Then I think how nice it would be to just work with a small group of people, who are probably all sincere scientists with no complaints at all. But then I remember that I work with a nice group of sincere scientists who have limited complaints and who all go home, far away from the office, at 5pm. I imagine in Antarctica, they just snowshoe off to the next igloo and I see them at dinner, and then at breakfast, and then at the office.
Still, it's a good job for somebody and I think Boston.com readers should go for it. After all, we have been through enough frozen winters. Go to rayjobs.com and look for req number TSC110693. After you get hired, we'll want reports from your igloo.
The NYTimes ran an article today, "Women Are Now Equal as Victims of Poor Economy". Despite the misleading title (women are usually affected worse than men in poor economies), the article discusses a new study that shows that women are leaving the workforce in a poor economy due to the same reasons the men do: jobs are eliminated; can't afford to do same job for half the wage; or can't find equivalent work.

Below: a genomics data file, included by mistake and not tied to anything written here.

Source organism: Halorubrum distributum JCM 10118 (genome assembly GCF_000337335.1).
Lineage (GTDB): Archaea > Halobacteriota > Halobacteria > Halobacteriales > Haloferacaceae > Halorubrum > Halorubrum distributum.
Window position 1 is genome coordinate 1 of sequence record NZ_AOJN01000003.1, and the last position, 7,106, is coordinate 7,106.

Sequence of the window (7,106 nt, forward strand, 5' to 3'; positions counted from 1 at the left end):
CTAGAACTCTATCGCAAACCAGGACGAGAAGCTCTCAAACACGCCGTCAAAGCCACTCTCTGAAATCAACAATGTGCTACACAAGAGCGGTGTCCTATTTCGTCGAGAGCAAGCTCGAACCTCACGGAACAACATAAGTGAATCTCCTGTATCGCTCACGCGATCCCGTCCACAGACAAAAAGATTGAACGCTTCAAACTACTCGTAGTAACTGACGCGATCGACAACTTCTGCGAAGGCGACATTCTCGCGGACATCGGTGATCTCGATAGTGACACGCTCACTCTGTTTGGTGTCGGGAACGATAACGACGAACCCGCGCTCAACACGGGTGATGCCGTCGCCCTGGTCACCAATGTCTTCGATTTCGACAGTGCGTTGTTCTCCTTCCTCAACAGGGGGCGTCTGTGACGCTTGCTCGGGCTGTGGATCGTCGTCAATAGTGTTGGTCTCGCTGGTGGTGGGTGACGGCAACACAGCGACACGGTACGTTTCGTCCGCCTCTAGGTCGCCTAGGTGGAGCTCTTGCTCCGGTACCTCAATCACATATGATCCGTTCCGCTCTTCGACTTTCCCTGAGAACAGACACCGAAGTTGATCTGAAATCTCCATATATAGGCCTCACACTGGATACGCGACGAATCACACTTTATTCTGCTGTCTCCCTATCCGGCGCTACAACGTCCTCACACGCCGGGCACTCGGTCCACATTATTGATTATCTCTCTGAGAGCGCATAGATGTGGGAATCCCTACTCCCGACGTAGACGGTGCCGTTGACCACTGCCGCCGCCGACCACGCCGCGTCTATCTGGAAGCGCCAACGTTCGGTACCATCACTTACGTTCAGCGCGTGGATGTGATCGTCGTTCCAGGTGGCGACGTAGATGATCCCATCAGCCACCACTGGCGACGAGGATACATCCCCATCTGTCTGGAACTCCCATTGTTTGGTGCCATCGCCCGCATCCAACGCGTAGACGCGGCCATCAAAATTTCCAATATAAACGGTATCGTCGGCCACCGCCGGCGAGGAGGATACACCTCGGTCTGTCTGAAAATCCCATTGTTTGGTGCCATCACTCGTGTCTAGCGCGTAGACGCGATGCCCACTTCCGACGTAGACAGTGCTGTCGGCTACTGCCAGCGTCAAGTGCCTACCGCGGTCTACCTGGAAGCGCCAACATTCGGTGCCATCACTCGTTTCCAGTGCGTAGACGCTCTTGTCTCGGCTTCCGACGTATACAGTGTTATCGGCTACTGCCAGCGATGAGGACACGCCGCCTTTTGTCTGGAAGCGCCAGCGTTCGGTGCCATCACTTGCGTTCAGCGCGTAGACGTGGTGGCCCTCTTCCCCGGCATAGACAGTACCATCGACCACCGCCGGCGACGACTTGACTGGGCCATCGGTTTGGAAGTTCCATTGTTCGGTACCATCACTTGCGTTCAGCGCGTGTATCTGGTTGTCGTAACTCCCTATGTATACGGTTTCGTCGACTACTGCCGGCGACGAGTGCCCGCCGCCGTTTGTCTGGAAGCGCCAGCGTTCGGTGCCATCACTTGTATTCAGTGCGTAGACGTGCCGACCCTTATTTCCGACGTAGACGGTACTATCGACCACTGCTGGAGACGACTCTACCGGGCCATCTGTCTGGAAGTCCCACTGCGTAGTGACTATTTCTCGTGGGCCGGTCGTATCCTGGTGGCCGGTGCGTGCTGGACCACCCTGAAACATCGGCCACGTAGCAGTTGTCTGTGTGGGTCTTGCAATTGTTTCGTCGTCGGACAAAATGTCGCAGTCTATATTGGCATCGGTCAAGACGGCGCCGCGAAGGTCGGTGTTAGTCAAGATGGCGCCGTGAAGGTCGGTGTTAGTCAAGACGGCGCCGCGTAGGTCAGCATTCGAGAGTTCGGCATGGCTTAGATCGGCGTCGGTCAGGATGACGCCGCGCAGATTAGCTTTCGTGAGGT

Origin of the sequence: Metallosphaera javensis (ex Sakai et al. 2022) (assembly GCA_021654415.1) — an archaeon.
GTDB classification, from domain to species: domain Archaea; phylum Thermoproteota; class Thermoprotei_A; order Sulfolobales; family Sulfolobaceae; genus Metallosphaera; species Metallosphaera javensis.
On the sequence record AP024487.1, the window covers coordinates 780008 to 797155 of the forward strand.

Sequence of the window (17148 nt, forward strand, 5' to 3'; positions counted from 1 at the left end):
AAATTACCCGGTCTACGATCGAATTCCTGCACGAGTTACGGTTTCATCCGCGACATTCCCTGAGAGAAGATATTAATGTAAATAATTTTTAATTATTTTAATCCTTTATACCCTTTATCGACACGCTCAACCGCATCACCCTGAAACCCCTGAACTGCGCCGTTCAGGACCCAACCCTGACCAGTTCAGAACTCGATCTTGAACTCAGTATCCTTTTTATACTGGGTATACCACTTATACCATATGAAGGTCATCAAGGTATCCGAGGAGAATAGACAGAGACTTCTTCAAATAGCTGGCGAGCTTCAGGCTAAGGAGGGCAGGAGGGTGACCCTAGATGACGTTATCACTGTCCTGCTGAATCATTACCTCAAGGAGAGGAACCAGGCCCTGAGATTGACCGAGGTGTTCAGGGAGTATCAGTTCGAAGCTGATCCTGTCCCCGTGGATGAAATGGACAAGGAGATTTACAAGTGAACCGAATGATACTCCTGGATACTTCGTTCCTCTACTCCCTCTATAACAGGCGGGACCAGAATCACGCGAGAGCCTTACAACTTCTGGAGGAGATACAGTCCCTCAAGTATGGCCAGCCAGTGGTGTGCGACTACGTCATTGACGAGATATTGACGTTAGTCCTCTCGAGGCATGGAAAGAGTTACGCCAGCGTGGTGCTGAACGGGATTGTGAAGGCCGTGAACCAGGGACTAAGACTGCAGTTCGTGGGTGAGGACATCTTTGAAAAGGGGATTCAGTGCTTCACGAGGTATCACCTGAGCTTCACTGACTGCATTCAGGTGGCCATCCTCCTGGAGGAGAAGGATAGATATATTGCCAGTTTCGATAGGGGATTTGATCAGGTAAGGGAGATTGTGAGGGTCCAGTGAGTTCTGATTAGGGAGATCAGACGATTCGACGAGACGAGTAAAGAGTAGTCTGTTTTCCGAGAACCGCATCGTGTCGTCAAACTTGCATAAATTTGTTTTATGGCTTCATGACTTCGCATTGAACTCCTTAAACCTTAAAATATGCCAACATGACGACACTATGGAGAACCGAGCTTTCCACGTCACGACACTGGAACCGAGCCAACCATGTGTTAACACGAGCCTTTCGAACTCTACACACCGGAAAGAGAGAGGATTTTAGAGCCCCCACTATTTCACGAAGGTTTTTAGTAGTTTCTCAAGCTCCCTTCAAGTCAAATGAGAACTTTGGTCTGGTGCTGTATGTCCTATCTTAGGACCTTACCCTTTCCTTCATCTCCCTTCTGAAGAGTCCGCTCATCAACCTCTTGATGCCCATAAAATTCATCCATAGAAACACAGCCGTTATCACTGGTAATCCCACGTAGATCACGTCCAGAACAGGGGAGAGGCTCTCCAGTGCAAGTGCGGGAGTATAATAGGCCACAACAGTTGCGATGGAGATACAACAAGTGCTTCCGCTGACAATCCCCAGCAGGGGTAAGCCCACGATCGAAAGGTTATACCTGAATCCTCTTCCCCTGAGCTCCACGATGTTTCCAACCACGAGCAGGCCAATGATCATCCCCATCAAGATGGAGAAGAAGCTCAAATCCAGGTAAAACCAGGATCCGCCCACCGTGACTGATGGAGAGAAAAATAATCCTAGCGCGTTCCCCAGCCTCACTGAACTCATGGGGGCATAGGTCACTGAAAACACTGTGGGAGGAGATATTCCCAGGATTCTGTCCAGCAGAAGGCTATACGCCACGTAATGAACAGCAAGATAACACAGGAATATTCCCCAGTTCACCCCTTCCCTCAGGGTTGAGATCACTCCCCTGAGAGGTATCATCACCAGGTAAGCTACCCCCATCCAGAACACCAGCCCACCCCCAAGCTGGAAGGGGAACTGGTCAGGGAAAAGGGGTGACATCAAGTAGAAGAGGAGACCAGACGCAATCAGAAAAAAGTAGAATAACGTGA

The women, in sum, are for the first time withdrawing from work with the same uniformity as men in their prime working years. Ninety-six percent of the men held jobs in 1953, their peak year. That is down to 86.4 percent today. But while men are rarely thought of as dropping out to run the household, that is often the assumption when women pull out.
“A woman gets laid off and she stays home for six months with her kids,” Ms. Boushey said. “She doesn’t admit that she is staying home because she could not get another acceptable job.”
The biggest retreat has been in manufacturing, where more than one million women have disappeared from payrolls since 2001. Like men, many have not returned to jobs in other sectors.